On Complexities of an ML development process

At first, let us recap the complexities of ML development. We will briefly go over the fundamental limitations of computers and real-world data, then draw a bit more focus on the problem that actually can be addressed within one organization.

I’m sorry, Dave, I’m afraid I can’t do that

Computers are not particularly smart, as in smart as a person Billions of operations per second do not cover for the fact that to make the computer do something that you want requires precise and correct instructions. In the context of ML, we can’t just load all the data that we have about our business, open a high-speed internet connection and wait for the ML model to ‘figure out how to reduce our costs.

Field Data

Machine learning tutorials on the web are demonstrating the power of ML using either artificially curated datasets, such as mnist. These datasets were created specifically for training machine learning algorithms and are used as benchmarks, which is a marvellous invention. But sometimes they build unrealistic expectations about ML performance.

Small Leap for the Stakeholder…

In the introduction, we stated that a leap from the model in jupyter notebook to a model bringing value is not easy to make. That may be counter-intuitive for the stakeholder, the model is there, the results are good, let’s use the results!

Pipeline as a representation of the chain of events

When you hear the word ‘pipeline’ you might be imagining water pipes running through your home or oil pipes running across thousands of kilometres across countries. These concepts are not far off. We can conceptually define a pipeline as a sequence of data transformations that are connected.

A water supply

Clean water in every home

Extending Existing Pipeline

Workflow pipelines versus pipeline-in-code

There are a few arguments for separating the ML workflows into a separate component, i.e. pipeline steps. Below we will briefly discuss the main ones.

Back to ones and zeros

It was promised in the introduction that we will talk about pipelines that bring value to the stakeholders, but so far, we have only considered model training pipelines. We have held out on the inference (when the trained algorithm does the job it is intended to do on the unseen data) because that is the point where our water supply analogy breaks.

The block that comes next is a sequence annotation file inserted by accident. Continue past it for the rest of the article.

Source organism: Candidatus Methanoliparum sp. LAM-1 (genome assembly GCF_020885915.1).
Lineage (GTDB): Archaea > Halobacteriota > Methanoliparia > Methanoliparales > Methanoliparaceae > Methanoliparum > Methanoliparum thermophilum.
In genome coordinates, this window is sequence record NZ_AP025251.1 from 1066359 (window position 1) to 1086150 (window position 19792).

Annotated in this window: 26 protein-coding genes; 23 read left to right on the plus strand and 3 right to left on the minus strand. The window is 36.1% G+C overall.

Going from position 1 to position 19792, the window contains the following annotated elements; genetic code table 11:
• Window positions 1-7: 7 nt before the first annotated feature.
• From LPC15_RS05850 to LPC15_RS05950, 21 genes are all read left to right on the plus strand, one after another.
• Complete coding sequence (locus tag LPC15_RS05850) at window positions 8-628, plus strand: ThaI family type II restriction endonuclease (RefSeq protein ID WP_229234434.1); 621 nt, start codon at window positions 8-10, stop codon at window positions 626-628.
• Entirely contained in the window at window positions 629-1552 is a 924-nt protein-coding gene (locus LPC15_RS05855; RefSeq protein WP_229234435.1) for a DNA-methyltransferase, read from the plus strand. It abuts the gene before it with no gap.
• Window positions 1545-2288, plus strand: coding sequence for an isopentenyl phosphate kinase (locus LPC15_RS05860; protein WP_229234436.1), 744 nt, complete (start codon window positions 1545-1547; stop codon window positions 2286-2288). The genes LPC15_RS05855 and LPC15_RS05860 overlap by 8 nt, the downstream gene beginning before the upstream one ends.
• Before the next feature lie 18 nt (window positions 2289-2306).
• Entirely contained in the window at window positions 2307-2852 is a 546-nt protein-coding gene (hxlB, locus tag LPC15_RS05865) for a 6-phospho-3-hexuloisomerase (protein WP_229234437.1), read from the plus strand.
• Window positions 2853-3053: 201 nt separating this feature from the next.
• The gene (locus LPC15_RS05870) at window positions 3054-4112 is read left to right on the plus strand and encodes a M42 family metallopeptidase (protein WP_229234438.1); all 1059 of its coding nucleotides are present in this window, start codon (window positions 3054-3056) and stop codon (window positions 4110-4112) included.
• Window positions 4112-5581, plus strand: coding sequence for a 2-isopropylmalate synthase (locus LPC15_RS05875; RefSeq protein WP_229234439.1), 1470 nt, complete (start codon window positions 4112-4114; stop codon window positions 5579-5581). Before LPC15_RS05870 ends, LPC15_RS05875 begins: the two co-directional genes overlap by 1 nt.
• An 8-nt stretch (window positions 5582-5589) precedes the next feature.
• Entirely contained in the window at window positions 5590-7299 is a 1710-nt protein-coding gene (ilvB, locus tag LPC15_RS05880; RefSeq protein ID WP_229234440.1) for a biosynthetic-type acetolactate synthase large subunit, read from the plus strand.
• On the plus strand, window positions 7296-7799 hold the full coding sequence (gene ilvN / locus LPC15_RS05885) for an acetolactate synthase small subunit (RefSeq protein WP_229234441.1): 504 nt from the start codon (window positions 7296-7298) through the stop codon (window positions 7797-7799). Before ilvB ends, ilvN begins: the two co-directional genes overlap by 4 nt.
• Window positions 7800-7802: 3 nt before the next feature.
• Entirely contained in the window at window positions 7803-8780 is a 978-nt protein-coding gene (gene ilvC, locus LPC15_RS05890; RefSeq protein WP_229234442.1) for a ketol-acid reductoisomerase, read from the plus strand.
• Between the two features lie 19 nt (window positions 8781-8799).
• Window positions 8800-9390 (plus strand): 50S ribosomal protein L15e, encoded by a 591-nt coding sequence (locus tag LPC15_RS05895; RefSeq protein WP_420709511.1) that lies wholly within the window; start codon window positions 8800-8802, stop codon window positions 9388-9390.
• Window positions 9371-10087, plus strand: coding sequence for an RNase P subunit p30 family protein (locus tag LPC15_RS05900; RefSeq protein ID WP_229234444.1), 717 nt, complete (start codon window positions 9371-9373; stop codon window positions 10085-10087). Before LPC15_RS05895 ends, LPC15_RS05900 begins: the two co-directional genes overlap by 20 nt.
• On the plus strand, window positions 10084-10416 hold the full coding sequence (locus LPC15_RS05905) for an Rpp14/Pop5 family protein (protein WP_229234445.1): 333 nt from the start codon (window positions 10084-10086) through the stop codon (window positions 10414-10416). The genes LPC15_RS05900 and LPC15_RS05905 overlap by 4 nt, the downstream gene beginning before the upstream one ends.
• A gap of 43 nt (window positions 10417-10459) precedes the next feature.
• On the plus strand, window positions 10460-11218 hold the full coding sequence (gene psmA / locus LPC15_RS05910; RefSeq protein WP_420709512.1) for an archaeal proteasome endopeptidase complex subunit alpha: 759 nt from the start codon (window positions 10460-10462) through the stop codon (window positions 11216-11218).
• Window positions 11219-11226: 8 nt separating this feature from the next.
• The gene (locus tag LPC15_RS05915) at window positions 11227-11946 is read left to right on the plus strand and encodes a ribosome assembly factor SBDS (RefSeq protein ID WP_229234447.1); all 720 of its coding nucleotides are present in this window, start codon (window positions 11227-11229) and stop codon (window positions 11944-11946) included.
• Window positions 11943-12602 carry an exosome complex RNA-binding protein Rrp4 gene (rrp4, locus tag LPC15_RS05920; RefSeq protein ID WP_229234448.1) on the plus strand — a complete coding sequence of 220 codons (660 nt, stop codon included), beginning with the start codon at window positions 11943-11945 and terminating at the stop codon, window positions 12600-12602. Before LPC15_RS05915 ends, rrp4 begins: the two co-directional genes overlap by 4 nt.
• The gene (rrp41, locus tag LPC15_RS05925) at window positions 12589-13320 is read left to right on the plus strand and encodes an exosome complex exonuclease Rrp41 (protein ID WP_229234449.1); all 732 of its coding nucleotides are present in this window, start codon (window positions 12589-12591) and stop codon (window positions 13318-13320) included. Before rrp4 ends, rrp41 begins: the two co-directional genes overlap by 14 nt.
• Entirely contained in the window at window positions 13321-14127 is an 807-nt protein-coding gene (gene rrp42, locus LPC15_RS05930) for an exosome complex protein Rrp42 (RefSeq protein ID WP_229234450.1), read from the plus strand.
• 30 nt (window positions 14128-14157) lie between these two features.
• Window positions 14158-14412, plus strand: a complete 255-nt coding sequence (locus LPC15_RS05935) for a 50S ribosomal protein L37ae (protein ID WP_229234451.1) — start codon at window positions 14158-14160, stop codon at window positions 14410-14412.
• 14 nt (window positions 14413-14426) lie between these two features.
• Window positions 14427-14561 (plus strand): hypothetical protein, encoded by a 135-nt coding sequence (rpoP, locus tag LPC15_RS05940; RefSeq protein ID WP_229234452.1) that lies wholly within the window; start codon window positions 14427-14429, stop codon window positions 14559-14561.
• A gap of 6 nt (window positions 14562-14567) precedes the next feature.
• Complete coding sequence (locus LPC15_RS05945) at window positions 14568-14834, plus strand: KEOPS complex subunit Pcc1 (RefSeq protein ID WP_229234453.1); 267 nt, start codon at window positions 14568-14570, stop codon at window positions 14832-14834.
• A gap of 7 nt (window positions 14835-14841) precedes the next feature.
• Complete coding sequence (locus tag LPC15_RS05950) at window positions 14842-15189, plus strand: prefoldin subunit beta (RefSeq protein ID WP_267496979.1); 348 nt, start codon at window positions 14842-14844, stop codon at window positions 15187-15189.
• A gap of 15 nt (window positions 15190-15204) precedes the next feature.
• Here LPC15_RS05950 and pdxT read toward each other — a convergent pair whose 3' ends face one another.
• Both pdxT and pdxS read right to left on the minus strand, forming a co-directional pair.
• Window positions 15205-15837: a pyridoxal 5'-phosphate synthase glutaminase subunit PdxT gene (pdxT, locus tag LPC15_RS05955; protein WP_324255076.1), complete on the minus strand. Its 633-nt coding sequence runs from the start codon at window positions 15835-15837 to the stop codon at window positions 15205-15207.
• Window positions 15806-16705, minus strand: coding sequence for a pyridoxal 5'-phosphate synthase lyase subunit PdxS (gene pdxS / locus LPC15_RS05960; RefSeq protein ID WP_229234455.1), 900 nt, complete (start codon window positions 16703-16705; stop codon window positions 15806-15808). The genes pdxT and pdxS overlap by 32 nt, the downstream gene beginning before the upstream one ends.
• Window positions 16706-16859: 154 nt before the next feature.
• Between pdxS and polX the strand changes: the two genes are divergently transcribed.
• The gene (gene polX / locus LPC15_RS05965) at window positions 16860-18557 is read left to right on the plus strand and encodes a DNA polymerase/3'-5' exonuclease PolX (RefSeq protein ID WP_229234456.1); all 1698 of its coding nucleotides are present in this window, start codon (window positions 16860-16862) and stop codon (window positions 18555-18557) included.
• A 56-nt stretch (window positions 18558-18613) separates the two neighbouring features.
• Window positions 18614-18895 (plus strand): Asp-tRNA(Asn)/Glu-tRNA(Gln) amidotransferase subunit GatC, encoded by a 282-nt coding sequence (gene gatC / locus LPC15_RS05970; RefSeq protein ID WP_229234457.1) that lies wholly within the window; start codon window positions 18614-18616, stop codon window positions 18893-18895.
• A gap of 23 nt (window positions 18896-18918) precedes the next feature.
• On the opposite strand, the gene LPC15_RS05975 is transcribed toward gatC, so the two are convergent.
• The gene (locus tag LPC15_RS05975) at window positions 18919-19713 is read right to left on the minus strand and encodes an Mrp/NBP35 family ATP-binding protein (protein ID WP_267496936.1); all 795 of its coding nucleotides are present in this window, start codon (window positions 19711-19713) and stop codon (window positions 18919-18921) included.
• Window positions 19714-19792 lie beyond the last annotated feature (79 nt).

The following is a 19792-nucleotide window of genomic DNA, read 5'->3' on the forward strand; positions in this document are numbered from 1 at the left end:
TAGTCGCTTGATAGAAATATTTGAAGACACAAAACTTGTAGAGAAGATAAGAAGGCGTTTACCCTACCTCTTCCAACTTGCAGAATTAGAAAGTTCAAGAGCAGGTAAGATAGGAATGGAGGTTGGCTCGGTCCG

For now, the word ‘explainability’ is underlined in red in most word processors, but that might change soon since it is a name of a feature of machine learning workflows: how much of what is going on can be explained.

Challenges of building and maintaining pipelines

Pipelines are great, but they are not going to be a silver bullet for all your ML problems. They are merely a better mental and architectural model for your business.

Engineering Overhead

Setting up the systems that would allow your data team to make effective use of pipelines is not a task for a small team of data scientists.

Too many options

The market is hot with products and services that are promising you to solve some part of the ML workflow issue. There would be multiple options for providing cloud, managing compute resources, managing docker images, test, accelerating experimentation and so on. It is impossible to test, or even, understand the advantages and disadvantages of all the combinations of these systems.

ML is a Capital Asset

Some organizations get by without having complex architectures, their DS teams assemble what they can use local or small cloud servers, doing their best to bring value to the company. I applaud those teams, but my face is sad because there is a cap on what can be achieved in that way. This approach is simply not scalable.


Perhaps some of the thoughts in this article may seem to contradict each other. Let’s go over the main points.

  • To the latter point, many organizations forget to put required emphasis on the engineering and production parts, hence their ML never leaves the laptops of their data scientists.
  • To address these complexities, it is worth looking at ML use cases, not as abstract pieces of code doing magic calculations, but of a series of data transformations, configurable and extendible if done right — pipelines.
  • Pipelines way of going about ML makes the system easier to build, easier to maintain, easier to enhance and easier to understand for stakeholders on all levels.
  • Pipeline systems, however, are not simple by themselves and require substantial thought and engineering effort to build and maintain
  • Heavy investing in building these systems in-house might result in a draw of focus from the data science efforts to bring value to the company via ML, and introduce more problems than it solves
  • Investing in a ready solution, from a company with real data science experience can help you to get the best of both worlds. You will get the system that will allow your data scientists to be productive, while support and system management will be carried out by external professionals



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The Data Analysis Bureau

The Data Analysis Bureau

We are a Data Science and Data Engineering Innovation Agency specialising in Machine Learning.